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Published: February 24th 2006
After the fairly rough tourist centre of Luxor we were quite pleased reach the UK winter escape destination of Hurghada. After checking into Al Gizera we booked in for a diving trip the next day. Even thought it was windy and a bit cold, the Red Sea was apparently still 22 degrees, which is not too bad.
The men in Hurghada were obviously a bit more sophisticated in sales, I even heard one attempt at “bridging to a sale” (for those that haven’t worked for Telecom bridging is a fairly self explanatory sales technique where you establish a customers needs and then use them to bridge to a solution). After a shopping trip to buy fruit we were all walking along with our tour guide Sean leading us and he was greeted with “My friend, all your friends have fruit? Why you have not fruit? You need to go you Cairo”. The obvious solution.
Diving was fun, saws lots of colourful fish and coral, though the less than tropical water did mean that I was grateful for my full body wetsuit. Still didn’t find Nemo - though apparently Lara did. Not that I am sure about this because her
The Red sea
Not red, but still nice
friends confessed to me that she has issues with colour, and had previously described Nemo as being yellow and blue. We did also see some (rather distant) dolphins.
In the evening we decided to hit the Hurghada Ministry of Sound. We paid our £50 (£5 British) entry fee and headed off. The highlight of a club was that it had sunken spa-like couches. But after an hour of sitting in one and not much else happening we began to get a bit sleepy. The Brazilian girls pointed out that there was not much happening to the bar tender who had been accosting us since we arrived (and I wouldn’t talk to him and got the “Why you not smile? You angry! Why you so angry?” line again). He defended the bar, and so they pointed out that they were hardly getting their £50 worth… to which he said that entrance to the bar was free. There was a bit of suspicion, but as the conversation progressed we found out that there was actually another bar called “The Ministry of Sound Bar” rather than “The Ministry of Sound Beach” which did have a £50 entrance fee. Our poor tour guide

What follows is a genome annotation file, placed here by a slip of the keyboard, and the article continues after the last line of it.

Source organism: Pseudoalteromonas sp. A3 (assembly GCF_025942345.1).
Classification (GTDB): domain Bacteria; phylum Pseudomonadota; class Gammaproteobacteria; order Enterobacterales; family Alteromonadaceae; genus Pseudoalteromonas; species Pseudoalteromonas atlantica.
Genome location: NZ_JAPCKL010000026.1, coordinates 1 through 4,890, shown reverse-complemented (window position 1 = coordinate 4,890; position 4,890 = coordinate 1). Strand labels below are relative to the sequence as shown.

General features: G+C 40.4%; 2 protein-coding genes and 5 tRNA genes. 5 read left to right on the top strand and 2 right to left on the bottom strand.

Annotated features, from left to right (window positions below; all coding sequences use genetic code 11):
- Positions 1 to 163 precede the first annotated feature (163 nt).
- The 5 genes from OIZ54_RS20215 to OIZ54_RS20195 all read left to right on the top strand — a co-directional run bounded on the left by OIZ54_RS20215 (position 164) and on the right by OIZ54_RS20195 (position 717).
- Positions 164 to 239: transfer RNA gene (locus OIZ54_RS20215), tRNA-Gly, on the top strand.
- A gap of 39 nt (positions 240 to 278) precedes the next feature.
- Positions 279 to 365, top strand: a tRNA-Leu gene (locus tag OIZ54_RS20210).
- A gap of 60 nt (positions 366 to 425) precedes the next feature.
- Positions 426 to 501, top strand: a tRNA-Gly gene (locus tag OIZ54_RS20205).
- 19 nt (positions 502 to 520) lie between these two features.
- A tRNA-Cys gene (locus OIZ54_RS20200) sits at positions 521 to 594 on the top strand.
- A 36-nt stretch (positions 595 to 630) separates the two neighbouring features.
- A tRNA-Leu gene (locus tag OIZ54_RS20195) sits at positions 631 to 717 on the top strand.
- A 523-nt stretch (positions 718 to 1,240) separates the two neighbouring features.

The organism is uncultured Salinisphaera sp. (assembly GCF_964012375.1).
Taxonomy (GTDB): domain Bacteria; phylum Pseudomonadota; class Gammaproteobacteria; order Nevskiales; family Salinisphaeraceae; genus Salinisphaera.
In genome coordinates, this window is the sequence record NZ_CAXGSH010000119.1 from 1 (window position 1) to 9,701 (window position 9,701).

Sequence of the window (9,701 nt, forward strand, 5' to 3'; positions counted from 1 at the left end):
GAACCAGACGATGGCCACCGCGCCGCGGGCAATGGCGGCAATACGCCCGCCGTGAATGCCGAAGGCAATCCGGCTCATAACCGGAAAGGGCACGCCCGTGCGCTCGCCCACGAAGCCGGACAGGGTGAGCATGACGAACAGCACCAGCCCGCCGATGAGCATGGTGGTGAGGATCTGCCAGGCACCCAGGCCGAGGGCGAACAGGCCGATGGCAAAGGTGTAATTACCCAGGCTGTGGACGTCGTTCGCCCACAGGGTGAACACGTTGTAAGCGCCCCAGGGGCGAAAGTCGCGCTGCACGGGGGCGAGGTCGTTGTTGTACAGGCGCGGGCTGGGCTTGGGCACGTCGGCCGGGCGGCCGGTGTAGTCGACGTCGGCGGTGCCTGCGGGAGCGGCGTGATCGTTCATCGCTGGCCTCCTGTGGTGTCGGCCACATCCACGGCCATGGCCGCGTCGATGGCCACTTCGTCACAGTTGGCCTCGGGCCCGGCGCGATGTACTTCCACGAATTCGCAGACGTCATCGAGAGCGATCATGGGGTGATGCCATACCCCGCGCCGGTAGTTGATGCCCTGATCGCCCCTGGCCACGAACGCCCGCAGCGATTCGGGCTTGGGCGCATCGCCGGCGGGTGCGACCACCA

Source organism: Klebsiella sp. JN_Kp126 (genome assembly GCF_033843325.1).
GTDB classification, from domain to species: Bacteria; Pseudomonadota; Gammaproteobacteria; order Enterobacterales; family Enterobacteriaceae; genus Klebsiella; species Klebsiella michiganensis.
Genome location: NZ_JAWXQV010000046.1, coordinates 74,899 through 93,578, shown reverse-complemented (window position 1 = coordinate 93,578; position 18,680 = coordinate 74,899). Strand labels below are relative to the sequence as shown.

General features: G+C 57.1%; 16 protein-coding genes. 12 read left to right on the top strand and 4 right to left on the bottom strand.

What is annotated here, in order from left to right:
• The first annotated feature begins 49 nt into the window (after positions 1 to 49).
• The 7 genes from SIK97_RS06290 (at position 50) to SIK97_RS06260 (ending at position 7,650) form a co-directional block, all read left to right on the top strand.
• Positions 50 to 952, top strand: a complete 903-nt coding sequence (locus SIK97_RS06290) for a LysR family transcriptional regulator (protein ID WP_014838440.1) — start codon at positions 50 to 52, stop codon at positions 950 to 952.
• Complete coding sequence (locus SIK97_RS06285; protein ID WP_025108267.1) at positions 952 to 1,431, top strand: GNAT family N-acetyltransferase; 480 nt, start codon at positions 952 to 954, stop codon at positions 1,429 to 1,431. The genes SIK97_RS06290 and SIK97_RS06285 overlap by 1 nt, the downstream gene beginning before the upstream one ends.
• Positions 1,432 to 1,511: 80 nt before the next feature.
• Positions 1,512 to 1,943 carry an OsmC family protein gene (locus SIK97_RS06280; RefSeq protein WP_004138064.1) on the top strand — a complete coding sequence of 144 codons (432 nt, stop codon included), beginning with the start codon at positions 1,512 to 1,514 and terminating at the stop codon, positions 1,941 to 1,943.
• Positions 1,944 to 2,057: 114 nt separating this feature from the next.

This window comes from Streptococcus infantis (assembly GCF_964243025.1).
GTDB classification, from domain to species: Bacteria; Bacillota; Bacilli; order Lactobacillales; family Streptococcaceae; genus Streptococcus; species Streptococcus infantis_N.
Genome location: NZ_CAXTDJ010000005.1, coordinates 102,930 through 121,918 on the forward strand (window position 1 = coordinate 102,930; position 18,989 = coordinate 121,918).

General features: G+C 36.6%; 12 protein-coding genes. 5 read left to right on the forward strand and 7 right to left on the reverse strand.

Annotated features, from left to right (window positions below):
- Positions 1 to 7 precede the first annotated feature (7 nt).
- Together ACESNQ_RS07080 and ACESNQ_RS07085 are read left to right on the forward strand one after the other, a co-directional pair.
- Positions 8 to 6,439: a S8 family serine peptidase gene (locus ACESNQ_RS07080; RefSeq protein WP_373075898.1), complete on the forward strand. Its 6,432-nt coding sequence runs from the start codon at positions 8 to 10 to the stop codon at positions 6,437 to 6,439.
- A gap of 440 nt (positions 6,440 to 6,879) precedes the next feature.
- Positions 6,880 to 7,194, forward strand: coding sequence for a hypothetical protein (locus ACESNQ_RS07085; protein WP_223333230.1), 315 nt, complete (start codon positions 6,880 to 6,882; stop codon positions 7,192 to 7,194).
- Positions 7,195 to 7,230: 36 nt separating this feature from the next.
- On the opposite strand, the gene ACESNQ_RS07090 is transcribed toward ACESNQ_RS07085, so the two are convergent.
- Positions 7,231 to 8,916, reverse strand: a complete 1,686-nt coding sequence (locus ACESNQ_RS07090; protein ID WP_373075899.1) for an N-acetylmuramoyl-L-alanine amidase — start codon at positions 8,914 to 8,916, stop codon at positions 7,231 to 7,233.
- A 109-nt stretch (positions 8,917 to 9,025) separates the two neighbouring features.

was mortified, and by this time it was 1am so we decided we would all head home and use our tickets the next night.
After a day trying to sunbathe in cyclone like conditions on a non-sandy beach (in a country almost entirely covered in sand there is none at the beach, how rare!) we headed off to the correct bar. I was a bit off-put by the notice that said “No singles” and thought that it was some bad translation. Turned out that it actually meant no single people were allowed entrance! Not that they minded single women… bit strange though. What exactly do they think people do at bars? This place was pretty quiet as well, but it did have dancing girls and we did get some free drinks for our entrance fee.
Saturday it was time to join the convoy and head back to Cairo. After 12 days of being treated like a proverbial whore I was pleased to be heading home. Our poor tour guide came down with a violent stomach upset, which was a bit unfortunate particularly when it comes to facing a 5 hour drive in a van that got steadily more
crowded. As it turned out for the 5 people in the tour it was not enough to have a tour guide and two drivers, but we also needed a local guide and a policeman to accompany us on the trip to Cairo. I think they just wanted a free ride to the city!
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